Short Takes: News From All Over

Instant Expert: Brilliant Minds Forecast the Next 50 Years
By Staff, New Scientist
What do the next 50 years have in store for us when it comes to aliens, aging, space, sex, computers, chemistry, and other areas worthy of conjecture? The mind can run amok with possibilities. Offering perhaps some more informed opinions, 70 of the world’s top scientists make their predictions, which include a near-complete map of all Earth’s species, clarity on what exactly dark matter is, and an understanding of sexual health as a human right. — Elizabeth Oliver

Canada Pressured at UN Climate Change Talks
By news staff,
Canada made the environmental naughty list at the recent United Nations climate conference in Nairobi. The United States’ oft-idealized neighbor was singled-out for environmental irresponsibility, placing 51st out of 56 countries graded on emissions levels, emissions trends, and climate policy. If that wasn’t bad enough, the country was given an ‘award’ for doing so little to fight climate change. But before Americans get smug, guess who fared worse? Kazakhstan, China, Malaysia, Saudi Arabia, and the United States. — Jenna Fisher

Stoned By Jury
By Alan Young, NOW
A controversial case in Canada has unearthed divided opinions on the criminality of what Alan Young calls ‘med-pot.’ Problems began when two jurors asked to step down after being unable, in good conscience, to condemn Grant Krieger, who suffers from multiple sclerosis, for growing and distributing medical marijuana. The judge then ordered the jurors to uphold the law (i.e., convict Krieger). The impropriety of the judge’s command led the country’s Supreme Court to order a new trial. — Rachel Anderson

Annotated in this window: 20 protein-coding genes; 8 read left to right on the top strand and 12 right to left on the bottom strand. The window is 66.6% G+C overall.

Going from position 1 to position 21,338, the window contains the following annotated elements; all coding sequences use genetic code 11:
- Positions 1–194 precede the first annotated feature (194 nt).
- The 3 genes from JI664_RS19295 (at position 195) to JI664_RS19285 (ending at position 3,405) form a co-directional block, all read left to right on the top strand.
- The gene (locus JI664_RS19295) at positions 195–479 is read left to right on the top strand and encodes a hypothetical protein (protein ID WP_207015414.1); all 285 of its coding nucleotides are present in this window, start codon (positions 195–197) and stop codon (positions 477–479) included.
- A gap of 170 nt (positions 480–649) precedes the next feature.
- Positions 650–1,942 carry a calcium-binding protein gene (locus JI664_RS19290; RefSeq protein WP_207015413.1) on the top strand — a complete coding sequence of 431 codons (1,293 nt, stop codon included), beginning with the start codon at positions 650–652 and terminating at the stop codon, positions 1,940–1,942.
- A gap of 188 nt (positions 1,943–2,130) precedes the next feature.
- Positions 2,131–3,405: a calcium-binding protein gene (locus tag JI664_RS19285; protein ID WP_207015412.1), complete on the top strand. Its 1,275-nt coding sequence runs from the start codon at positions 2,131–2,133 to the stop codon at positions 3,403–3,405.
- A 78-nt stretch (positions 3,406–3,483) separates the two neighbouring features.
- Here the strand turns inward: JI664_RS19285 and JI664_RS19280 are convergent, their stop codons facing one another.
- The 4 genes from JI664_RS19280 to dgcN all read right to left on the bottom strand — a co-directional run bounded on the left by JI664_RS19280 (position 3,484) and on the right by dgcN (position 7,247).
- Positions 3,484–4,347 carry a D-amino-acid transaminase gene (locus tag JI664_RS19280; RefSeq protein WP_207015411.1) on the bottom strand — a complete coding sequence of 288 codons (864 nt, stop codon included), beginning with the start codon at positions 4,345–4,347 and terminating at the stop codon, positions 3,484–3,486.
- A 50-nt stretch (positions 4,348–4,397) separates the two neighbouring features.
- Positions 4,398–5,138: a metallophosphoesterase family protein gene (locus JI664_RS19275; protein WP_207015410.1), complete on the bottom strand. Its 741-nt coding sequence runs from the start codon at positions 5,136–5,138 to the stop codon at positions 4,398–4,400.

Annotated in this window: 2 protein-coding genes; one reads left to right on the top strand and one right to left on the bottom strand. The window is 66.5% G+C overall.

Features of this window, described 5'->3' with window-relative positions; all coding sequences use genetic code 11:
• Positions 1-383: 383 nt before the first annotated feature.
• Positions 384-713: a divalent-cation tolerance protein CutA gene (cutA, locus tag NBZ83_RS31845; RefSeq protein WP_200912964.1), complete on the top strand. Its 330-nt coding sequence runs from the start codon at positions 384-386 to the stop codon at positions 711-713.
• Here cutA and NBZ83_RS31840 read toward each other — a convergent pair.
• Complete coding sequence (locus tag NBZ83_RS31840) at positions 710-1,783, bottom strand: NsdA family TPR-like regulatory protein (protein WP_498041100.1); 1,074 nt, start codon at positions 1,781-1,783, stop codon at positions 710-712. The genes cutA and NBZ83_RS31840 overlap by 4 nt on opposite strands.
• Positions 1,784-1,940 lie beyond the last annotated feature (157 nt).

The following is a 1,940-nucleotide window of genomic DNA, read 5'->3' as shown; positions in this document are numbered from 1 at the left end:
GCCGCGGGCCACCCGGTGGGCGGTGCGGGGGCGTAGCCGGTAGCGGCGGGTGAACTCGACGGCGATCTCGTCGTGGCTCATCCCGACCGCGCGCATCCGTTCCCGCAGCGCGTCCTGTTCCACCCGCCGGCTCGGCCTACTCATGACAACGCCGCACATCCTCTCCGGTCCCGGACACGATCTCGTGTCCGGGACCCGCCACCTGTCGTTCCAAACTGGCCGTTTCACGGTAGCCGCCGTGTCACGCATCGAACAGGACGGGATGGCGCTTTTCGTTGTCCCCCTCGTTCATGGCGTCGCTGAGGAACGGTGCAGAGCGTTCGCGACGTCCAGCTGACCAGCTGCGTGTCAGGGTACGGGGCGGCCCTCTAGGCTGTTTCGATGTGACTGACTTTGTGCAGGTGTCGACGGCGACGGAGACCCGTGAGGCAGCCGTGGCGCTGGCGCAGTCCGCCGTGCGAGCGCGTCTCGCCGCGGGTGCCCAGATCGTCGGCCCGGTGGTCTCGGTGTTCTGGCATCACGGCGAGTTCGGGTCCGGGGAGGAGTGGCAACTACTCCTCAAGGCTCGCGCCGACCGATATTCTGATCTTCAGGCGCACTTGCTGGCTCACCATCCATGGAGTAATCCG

St. Louie Chop Suey
By Malcolm Gay, Riverfront Times
What do the platonic ideal, Richard Nixon, race, and the St. Paul Sandwich all have in common? Chop suey. Malcolm Gay serves up a huge slice of history (at 6100 words, it’s a mouthful) on the Chinese-American delicacy, exploring its boom in the United States, its inherent imperfection, and its role in racial tensions in St. Louis. Though many see chop suey as ‘a concoction without a culture,’ Gay’s extensively researched celebration of the meat-and-vegetable dish turns that notion on its head. — Rachel Anderson

Wal-Mart Charged with Selling Nonorganic Food as Organic
By Staff, Cornucopia Institute
When Wal-Mart made the shift to selling organic food, the biggest change may have been to the labeling system. The folks at the Cornucopia Institute, an organization that pegs itself as ‘the nation’s most aggressive organic farming watchdog,’ uncovered a number of cases in which conventional produce and dairy were labeled as organic in various stores. Will Fantle, the institute’s director of research, filed a legal complaint with the USDA on Nov. 13 in hopes of protecting future ‘unsuspecting customers’ from the alleged scam. (Thanks, Rural Populist.) — Suzanne Lindgren

Alexander Litvinenko: The Poison of Power
By Zygmunt Dzieciolowski, OpenDemocracy
It sounds like something that could be in the latest James Bond film — a journalist is stabbed in a crowd with the poisoned tip of an umbrella — but in Russia, stealthy poisonings are a tradition that is alive and well. Zygmunt Dzieciolowski chronicles Russia’s history of intentional toxification, from a mysterious Soviet-era laboratory to the recent poisoning of former secret service agent, Alexander Litvinenko. — Suzanne Lindgren

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